This is a story about the most important human antibiotic you've never heard of. It is one that has protected us long before Fleming, Domagk and Ehrlich were even born. We may be on the verge of losing it, with disastrous consequences.
 In the last century, we beat back the bacteria that plagued us with an arsenal of antibiotics.  But the bacteria are clawing their way back, evolving new ways to resist antibiotics. As our best antibiotics are rendered useless against infections, we are forced to look at alternatives to these treatments.
Consider Colistin. This antibiotic was found to be produced by a soil bacterium named Bacillus polymyxa in 1949. Colistin is formed from amino acids and kills bacteria by targeting their surface membranes. 
In the years after its discovery, it grew to be used worldwide. But it wasn't to last. 
For antibiotics like penicillin, were often advised to increase the dose beyond the levels deemed necessary to kill of most bacteria, so as to prevent resistance developing. For drugs like penicillin, which only have mild side effects, such overdosing rarely produces any side effects for the patient*. So doctors could prescibe it, and other antibiotics like it in high doses without any fear of it harming their patients.
Colistin was a different kind of beast. An overdose of Colistin could lead to severe kidney damage and neurotoxicity. Thus, the natural tendency to use higher doses of antibiotics that strictly necessary backfired severely when applied to Colistin. As a result of these side effects, Colistin fell out of favour in the 1980's.
Fast forward to the present day. A large number of our most commonly used antibiotics no longer work against multi-drug resistant superbugs. 
Those safety concerns which caused Colistin being pulled out of circulation in the end worked in its favour. Since it had not been used in such a long time, few bacteria had acquired resistance to it. At the turn of the century it became a key weapon in our antibiotic arsenal, the drug of last resort, to be brought out to fight only the hardiest of superbugs. 
However, the situation is always changing, and now bacteria have begun to develop resistance to this drug.
Whilst Colistin resistant bacteria are being found with increasing regularity, the loss of Colistin may not be the most disturbing part of this development. It's the worrisome fact that Colistin resistant bacteria may also be able to fight off the other antibiotic; the antibiotic I alluded to in the introductory paragraph.
It is not just bacteria like Bacillus polymyxa or fungi like Penicillium chrysogenum that can produce antibiotics. We can do it too.
We naturally produce our own antibiotics, which are known as Cationic Antimicrobial Peptides, or CAMPs. You may not have heard about these compounds, but they have protected you and your ancestors since they crawled out of the ocean.  They form an integral part of our Immune system, and are manufactured by a number of important immune cells to combat bacteria. These antibiotics are constructed from amino acids, and target bacterial membranes, just like Colistin.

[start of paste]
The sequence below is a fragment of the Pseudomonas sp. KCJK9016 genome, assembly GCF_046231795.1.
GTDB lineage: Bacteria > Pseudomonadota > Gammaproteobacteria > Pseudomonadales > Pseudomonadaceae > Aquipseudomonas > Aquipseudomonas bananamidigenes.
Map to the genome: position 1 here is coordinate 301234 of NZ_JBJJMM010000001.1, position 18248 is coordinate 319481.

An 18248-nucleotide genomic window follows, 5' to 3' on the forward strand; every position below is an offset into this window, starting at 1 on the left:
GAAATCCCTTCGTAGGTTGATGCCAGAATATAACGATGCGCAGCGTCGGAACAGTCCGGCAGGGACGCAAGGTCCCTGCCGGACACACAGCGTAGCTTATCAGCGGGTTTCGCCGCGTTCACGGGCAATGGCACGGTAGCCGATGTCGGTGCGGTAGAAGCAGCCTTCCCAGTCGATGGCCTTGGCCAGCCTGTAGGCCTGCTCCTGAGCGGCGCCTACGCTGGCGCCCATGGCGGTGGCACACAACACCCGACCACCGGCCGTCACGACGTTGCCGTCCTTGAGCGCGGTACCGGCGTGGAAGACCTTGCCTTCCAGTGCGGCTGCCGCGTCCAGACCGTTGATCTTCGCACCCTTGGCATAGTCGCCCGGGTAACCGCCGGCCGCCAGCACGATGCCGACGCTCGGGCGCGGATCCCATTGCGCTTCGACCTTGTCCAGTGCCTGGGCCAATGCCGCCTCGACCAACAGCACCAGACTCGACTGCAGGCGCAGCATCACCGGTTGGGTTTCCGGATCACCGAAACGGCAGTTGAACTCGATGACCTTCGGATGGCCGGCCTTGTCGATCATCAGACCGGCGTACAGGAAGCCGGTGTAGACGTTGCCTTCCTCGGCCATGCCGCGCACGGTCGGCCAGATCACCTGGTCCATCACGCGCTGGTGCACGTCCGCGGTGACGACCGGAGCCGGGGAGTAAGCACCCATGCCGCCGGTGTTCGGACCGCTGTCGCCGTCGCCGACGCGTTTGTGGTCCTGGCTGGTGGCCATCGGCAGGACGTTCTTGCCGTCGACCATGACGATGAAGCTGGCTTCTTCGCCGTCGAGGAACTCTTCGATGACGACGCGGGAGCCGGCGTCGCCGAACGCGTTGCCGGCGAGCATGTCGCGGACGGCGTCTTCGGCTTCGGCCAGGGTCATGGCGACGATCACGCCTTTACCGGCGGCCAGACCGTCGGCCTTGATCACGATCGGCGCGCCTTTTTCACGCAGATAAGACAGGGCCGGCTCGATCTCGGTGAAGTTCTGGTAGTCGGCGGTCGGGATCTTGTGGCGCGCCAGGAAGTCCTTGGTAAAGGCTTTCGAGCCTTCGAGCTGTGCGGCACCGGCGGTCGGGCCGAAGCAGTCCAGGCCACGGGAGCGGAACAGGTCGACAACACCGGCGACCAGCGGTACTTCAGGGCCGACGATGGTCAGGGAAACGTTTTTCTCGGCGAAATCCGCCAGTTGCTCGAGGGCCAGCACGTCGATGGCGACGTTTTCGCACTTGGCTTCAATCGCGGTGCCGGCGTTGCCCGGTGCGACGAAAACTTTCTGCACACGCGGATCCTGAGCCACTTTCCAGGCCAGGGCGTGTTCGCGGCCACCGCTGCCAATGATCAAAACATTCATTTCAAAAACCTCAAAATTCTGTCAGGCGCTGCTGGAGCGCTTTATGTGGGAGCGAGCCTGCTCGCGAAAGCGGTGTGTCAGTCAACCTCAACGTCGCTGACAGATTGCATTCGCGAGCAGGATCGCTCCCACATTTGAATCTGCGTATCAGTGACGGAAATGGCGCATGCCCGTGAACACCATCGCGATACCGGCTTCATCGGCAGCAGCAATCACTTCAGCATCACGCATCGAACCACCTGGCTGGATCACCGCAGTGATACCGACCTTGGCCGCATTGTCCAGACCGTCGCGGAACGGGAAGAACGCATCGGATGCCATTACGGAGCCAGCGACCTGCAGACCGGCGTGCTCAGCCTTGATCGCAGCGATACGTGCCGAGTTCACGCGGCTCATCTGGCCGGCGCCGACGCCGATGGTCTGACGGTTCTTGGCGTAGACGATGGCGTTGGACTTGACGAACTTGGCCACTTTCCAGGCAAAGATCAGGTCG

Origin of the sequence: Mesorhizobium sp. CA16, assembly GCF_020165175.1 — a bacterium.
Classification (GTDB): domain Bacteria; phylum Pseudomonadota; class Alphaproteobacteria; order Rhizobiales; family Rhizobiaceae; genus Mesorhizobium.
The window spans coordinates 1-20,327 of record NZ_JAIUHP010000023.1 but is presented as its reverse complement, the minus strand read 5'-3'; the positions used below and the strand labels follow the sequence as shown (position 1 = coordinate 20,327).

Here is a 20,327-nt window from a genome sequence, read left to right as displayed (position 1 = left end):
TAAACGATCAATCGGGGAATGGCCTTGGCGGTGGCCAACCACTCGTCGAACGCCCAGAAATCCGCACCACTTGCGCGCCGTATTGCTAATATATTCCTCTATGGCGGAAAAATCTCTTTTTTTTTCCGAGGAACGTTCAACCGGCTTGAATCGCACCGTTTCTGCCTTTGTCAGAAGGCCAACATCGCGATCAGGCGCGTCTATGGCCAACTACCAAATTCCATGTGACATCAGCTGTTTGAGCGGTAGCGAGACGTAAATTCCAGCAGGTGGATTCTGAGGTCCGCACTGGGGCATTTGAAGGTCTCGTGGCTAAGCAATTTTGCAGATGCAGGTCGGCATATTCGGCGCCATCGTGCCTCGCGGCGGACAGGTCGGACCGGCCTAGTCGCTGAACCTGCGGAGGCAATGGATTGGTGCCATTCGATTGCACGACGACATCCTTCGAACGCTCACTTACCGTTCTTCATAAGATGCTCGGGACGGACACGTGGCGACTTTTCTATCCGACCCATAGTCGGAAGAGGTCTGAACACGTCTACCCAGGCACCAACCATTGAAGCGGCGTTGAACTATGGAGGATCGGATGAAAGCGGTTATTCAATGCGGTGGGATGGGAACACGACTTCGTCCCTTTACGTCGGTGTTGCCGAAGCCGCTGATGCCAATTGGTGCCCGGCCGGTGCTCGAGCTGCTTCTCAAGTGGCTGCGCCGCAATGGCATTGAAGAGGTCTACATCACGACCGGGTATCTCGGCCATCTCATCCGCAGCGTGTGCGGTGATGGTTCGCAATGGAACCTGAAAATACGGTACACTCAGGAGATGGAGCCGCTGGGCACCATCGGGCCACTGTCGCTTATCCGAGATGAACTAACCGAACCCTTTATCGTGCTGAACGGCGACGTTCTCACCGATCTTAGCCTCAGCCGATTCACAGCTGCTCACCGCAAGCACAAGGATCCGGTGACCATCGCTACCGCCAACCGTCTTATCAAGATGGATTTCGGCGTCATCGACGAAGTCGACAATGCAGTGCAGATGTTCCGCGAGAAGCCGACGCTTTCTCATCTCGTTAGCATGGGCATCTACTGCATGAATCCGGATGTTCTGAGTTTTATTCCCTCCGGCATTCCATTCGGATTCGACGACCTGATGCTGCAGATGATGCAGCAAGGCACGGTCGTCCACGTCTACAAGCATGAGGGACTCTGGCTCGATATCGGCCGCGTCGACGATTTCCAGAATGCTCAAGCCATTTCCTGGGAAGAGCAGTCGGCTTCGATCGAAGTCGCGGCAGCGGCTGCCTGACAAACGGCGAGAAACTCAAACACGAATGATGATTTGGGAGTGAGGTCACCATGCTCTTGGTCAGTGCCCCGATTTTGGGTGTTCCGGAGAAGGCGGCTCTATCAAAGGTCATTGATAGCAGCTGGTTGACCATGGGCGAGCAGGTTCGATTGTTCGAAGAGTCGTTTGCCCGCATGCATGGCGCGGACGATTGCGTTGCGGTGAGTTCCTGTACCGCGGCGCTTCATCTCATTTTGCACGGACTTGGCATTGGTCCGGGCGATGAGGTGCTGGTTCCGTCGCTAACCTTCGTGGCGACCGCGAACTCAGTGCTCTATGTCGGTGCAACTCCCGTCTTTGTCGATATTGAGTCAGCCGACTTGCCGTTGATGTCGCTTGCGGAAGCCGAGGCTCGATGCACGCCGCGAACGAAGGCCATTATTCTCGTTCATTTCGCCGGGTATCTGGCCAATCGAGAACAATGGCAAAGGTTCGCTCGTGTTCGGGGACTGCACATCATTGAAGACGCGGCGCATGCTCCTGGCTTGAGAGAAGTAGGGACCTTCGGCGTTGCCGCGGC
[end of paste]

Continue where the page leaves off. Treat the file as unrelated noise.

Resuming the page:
A recent paper in mBio suggests that the similarity of Colistin to human antimicrobial peptides could potentially have dire consequences.
To test whether this was a possibility, scientists decided to test whether bacteria that were resistant to Colistin were also resistant to human antimicrobials. 
They looked at Acinetobacter Baumannii, a bacterium that is often linked with hospital acquired infections, and one that is also known to develop Colistin resistance. They found a number of these Colistin resistant strains of Acinetobacter and found that many of them had developed some degree of resistance to human antimicrobials. The bacteria that were vulnerable to Colistin were also still vulnerable to human antimicrobials.
But they went further. They took samples of bacteria from afflicted patients from the initial stages of infection, and from the late stages and observed the development of this kind of resistance in real time. 
These results suggest that forcing the evolution of Colistin resistance could also push them to develop resistance to human antimicrobials. Under normal circumstances, the immune system's careful management of our internal bacterial community has prevented this kind of resistance emerging. 
This paper suggests that the extensive use of Colistin may force bacteria into a position where resistance to our innate antibiotics can become much easier for them. Not only will they be resistant to our best treatment, they will have the tools to combat a key part of our immune system, and allow them to cause deadlier diseases.

Napier B.A., Burd E.M., Satola S.W., Cagle S.M., Ray S.M., McGann P., Pohl J., Lesho E.P. & Weiss D.S. (2013). Clinical Use of Colistin Induces Cross-Resistance to Host Antimicrobials in Acinetobacter baumannii, mBio, 4 (3) e00021-13-e00021-13. DOI:

*unless you are allergic to penicillin, in which case any contact with the drug could be dangerous.